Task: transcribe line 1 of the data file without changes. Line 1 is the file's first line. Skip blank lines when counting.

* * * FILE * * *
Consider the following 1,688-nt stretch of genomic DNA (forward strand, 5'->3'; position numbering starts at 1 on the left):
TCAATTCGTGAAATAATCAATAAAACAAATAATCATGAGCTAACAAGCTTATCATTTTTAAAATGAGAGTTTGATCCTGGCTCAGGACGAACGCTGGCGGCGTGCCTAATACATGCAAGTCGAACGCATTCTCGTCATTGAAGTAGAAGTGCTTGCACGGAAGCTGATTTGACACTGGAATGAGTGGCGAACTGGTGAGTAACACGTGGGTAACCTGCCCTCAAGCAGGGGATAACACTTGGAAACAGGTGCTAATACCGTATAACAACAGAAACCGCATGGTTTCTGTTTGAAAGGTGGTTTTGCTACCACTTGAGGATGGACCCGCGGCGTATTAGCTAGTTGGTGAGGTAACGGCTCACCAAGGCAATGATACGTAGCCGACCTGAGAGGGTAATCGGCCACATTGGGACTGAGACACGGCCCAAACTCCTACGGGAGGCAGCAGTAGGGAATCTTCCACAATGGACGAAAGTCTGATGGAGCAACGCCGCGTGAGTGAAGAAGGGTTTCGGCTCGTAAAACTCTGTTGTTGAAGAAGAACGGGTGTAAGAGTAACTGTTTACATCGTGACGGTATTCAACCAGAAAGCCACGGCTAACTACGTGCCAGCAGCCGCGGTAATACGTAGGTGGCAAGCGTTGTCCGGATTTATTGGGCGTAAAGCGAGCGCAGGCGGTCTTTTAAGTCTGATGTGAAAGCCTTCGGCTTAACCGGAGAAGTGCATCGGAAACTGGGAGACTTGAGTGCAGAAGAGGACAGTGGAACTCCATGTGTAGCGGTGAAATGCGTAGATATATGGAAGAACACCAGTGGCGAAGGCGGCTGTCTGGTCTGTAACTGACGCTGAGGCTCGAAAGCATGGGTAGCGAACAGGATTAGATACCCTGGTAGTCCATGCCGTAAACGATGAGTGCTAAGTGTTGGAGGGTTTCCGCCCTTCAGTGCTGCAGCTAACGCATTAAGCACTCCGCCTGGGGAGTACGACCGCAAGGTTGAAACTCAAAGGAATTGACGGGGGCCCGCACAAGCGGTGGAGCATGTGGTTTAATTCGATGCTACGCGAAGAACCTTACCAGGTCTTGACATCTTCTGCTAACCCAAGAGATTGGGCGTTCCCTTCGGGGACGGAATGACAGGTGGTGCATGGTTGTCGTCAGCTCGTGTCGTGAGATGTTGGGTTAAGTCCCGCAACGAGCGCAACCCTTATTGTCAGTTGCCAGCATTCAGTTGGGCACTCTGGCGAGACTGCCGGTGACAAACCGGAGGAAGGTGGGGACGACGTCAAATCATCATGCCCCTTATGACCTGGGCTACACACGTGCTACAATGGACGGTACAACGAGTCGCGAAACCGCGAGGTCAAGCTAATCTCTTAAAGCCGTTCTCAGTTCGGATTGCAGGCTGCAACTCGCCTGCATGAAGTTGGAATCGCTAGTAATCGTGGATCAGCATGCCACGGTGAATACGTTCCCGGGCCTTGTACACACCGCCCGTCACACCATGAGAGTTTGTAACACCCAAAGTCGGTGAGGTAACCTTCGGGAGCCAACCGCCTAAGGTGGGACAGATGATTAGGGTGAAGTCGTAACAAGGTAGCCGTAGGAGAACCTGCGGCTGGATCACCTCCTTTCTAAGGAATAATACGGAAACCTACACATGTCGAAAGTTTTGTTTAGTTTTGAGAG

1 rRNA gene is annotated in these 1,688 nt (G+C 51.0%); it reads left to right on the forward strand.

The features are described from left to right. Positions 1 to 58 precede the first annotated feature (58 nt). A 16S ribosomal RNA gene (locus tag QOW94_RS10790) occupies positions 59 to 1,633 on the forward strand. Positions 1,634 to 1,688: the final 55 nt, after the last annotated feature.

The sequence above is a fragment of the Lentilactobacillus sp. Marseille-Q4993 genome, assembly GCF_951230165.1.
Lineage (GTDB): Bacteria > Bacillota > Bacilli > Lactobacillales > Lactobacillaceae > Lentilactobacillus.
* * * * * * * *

Consider the following 1,688-nt stretch of genomic DNA (forward strand, 5'->3'; position numbering starts at 1 on the left):